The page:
The arts must ask its audience to throw out a lifeline to curiosity in all things in order to survive and prosper. ByRobyn Archer.In my essay "The Myth of the Mainstream" (Currency Press, April 2005), I talk about curiosity being amongst the finest virtues of humankind and how this was revealed to me when I looked back trying to recall the first symptoms of my father's frontallobe dementia: I eventually felt that it was this ever-curious man's loss of the vital stream of curiosity.
The curiosity factor has become a potent metaphor for me. I can't help thinking that once the blinkers are on, there's only oneroad ahead-and that leads to death.
Anyone who approaches art, or virtually anything, only wishing to defend their own tastes, anyone who won't lookat something because they fear it won't be to their liking, anyone who bags something before they've seen it, mightas well be dead already. They've lost their sense of curiosity. They're winding down.
One of the most powerful, and perhaps accidental, foes of the preservation and stimulation of curiosity is thatall-pervasive factor of contemporary life - marketing. I say "accidental" because at the start of the 20th century, and atvarious peaks throughout that time, when waves of social reform produced increasing numbers of citizens (first in thedeveloped and then the developing nations) who experienced a phenomenon at that point only known by wealthy, that is,leisure time and spare cash, marketing itself was a new and exciting tool that existed precisely to stimulate curiosity.
But as early as the mid-19th-century snake-oil merchants were derided so thoroughly that their profession entered thevernacular, and in the 1950s the same happened to used car salesmen.These days, when marketing is a career, one still sees the altruistic basis of the trade in the very best of the advertising branchof marketing, when the skill of art directors, graphic and video artists and especially concept developers, grab our attention andstimulate our curiosity enough to take the next step and try to satisfy that curiosity about an available product, be that newtechnology, food, insurance, entertainment or art.
The difficulty for art, unlike entertainment, is that it is hard to commodify and therefore hard to market. And the very art mostlikely to stimulate the sense of curiosity is always the most fragile. Marketing when applied to the arts is at best crude andat worst destructive. Hype may get your audience to the shimmering waters of art, but the audience will notnecessarily drink .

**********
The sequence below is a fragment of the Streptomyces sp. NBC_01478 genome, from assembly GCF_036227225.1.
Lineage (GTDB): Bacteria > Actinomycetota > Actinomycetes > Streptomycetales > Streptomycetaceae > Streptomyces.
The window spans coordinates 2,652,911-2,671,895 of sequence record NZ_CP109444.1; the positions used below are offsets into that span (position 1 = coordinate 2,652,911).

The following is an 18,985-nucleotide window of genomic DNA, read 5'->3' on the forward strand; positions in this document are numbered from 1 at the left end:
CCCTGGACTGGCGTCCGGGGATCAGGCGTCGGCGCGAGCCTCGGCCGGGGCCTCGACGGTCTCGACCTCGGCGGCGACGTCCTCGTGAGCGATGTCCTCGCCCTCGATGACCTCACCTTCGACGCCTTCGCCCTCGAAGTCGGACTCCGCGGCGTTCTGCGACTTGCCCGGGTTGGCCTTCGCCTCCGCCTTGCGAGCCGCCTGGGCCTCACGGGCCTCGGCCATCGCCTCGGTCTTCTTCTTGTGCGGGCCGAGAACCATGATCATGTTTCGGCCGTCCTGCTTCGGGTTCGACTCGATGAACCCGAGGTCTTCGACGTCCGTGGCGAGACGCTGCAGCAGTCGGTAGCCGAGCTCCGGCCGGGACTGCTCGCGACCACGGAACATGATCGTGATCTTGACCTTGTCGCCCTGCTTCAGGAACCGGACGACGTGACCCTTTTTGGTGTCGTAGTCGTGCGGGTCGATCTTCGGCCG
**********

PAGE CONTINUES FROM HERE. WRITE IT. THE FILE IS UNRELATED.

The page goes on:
In precisely the same way as one needs to address the people at this time, not the politicians, the arts must go outside thesegmented and ultimately blinkered nature of targeted marketing, and ask its potential audience (which I believe knows nobounds) to throw out a lifeline to curiosity in all things.If ordinary people are scared of the arts, a highly disputed piece of parochial, reductive and selective marketing research, thenour job as artists and commissioners of new work is not to try to persuade them to enjoy a particular piece of art, or even artitself, but to ask them to live again fully in all things, and put an end to lives which are driven madly by the false ideals, objects,and icons which marketing itself has created.This achieved, audiences would come thirsty to art and ready to drink deeply. There would scarcely be a need for marketing inthe arts.Finding the means to achieve that is the challenge.
Until that renewal is complete, the parallel universe of the small symbolic following for art must be maintained, and new worksfrom artists vigorously commissioned and nurtured in the knowledge that the ripple effect of the creative lightning bolt willalways remain an important part of what artists, their commissioner-presenters, and the informed critique that broadcasts theseactions, always do when that tripartite cultural activity is in a state of grace and good health.
This is an extract of Robyn Archer's Alfred Deakin Innovation Lecture "Imagination and the Audience: Commissioning for Creativity" deliveredon Saturday at the Melbourne Town Hall.******************